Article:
Cities vow to con­tinue dras­tic po­lice re­forms

Jus­tice De­part­ment puts over­sight on hold

The Washington Times Daily - - NATION - BY ANDREA NOBLE

Of­fi­cials in Chicago and Bal­ti­more pledged Tues­day to move for­ward with dras­tic re­forms of their po­lice de­part­ments even af­ter the Jus­tice De­part­ment sig­naled that it may pull back on over­sight of trou­bled law en­force­ment agen­cies.

But in the 23 years since the Jus­tice De­part­ment was given au­thor­ity to in­ves­ti­gate lo­cal law en­force­ment agen­cies sus­pected of un­con­sti­tu­tional prac­tices, po­lice de­part­ments haven’t al­ways been will­ing par­tic­i­pants in court-stip­u­lated re­form agree­ments, known as con­sent de­crees.

An­a­lysts on po­lice over­sight and de­part­men­tal re­forms say that with­out De­part­ment of Jus­tice in­ter­ven­tion, sys­temic abuses may never be ad­dressed. The Jus­tice De­part­ment of­ten is asked to get in­volved when a de­part­ment does not hold of­fi­cers ac­count­able, said David Har­ris, a po­lice ac­count­abil­ity re­searcher at the Univer­sity of Pitts­burgh School of Law.

“It’s not about one bad of­fi­cer. It’s about long­sus­tained pat­terns,” Mr. Har­ris said. “When you have that, you have a sit­u­a­tion where the de­part­ment ei­ther can­not or will not change it­self.”

The Jus­tice De­part­ment at times has re­sorted to le­gal ac­tion to force agen­cies to en­ter agree­ments af­ter the dis­cov­ery of sys­temic abuses, in­clud­ing racial pro­fil­ing or ex­ces­sive use of force.

Such was the case last year in Fer­gu­son, Mis­souri. The city be­came the fo­cal point for law en­force­ment re­form move­ments af­ter ri­ots in the wake of the 2014 fa­tal po­lice shoot­ing of Michael Brown, a young black man.

Even when po­lice lead­ers are more re­cep­tive to the prac­tice, an­a­lysts say, the Jus­tice De­part­ment’s ex­pe­ri­ence has helped bring to light prob­lems that oth­er­wise wouldn’t have been ad­dressed.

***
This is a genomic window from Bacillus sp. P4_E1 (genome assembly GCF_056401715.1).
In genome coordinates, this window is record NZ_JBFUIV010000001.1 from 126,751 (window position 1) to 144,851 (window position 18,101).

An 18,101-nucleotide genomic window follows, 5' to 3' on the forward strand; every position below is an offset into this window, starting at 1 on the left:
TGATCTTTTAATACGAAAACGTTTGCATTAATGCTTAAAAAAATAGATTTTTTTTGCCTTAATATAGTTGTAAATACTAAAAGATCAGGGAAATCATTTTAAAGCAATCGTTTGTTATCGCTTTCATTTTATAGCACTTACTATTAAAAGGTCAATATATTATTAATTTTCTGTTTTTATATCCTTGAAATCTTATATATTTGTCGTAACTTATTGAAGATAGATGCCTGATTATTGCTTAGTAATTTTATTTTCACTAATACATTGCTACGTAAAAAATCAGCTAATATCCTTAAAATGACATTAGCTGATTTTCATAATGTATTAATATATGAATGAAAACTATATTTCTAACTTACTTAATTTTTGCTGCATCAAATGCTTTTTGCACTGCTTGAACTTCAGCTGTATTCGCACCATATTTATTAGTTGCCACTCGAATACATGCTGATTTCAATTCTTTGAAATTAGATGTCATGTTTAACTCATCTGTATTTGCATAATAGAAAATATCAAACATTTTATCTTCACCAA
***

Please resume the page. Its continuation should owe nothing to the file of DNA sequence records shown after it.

The D.C. Metropoli­tan Po­lice De­part­ment en­tered an agree­ment in 2001 af­ter Chief Charles H. Ram­sey asked the Jus­tice De­part­ment to ex­am­ine re­ports in­di­cat­ing that of­fi­cers were shoot­ing more civil­ians per capita than any other city po­lice force in the na­tion.

“I do not think all of the re­forms D.C. ac­com­plished would have been ac­com­plished with­out a fed­eral in­ves­ti­ga­tion and fed­eral over­sight, and I think both of the chiefs I worked with in D.C. would agree with me,” said Michael R. Bromwich, a lawyer who served as the in­de­pen­dent mon­i­tor over­see­ing the D.C. de­part­ment’s agree­ment on use of force poli­cies, mis­con­duct in­ves­ti­ga­tions and other mat­ters. “One of the is­sues is get­ting the money that you need to do what you know needs to be done. In a way, [a con­sent de­cree] pro­vides power to the po­lice de­part­ment to get re­sources it has not been pro­vided with.”

He said that when the Jus­tice De­part­ment in­ves­ti­gates po­lice, it gen­er­ally finds “that there has been a fail­ure by the de­part­ment to be ac­count­able.”

Is­su­ing con­sent de­crees be­came a hall­mark of the Obama ad­min­is­tra­tion’s strat­egy to re­form po­lice agen­cies. Since 2009, the Jus­tice De­part­ment opened 25 in­ves­ti­ga­tions into law en­force­ment agen­cies and over­saw 15 con­sent de­crees.

But the pro­posed Bal­ti­more agree­ment and the find­ings of an in­ves­ti­ga­tion into the Chicago Po­lice De­part­ment were an­nounced in the wan­ing days of the Obama ad­min­is­tra­tion — leav­ing fi­nal­iza­tion of agree­ments up to the Trump ad­min­is­tra­tion.

At­tor­ney Gen­eral Jeff Ses­sions has ex­pressed skep­ti­cism over the use of con­sent de­crees. On Mon­day, he an­nounced that the Jus­tice De­part­ment would un­der­take a sys­temwide re­view of “ex­ist­ing or con­tem­plated” court-su­per­vised con­sent de­crees with lo­cal po­lice.

Hours af­ter the an­nounce­ment, the Jus­tice De­part­ment re­quested a 90-day post­pone­ment of an up­com­ing hear­ing on the pro­posed agree­ment in­volv­ing the Bal­ti­more Po­lice De­part­ment.

“Lo­cal con­trol and lo­cal ac­count­abil­ity are nec­es­sary for ef­fec­tive lo­cal polic­ing,” Mr. Ses­sions wrote in a two-page memo ex­plain­ing the goals of the re­view, which is to re­set and strengthen re­la­tion­ships with lo­cal law en­force­ment agen­cies. “It is not the re­spon­si­bil­ity of the fed­eral gov­ern­ment to man­age non-fed­eral law en­force­ment agen­cies.”

AS­SO­CI­ATED PRESS

The Bal­ti­more Po­lice De­part­ment came un­der fed­eral scru­tiny af­ter un­rest over the death of Fred­die Gray. Now, the Jus­tice De­part­ment is sig­nal­ing that it may aban­don those ef­forts in fa­vor of crack­ing down on vi­o­lent crime.

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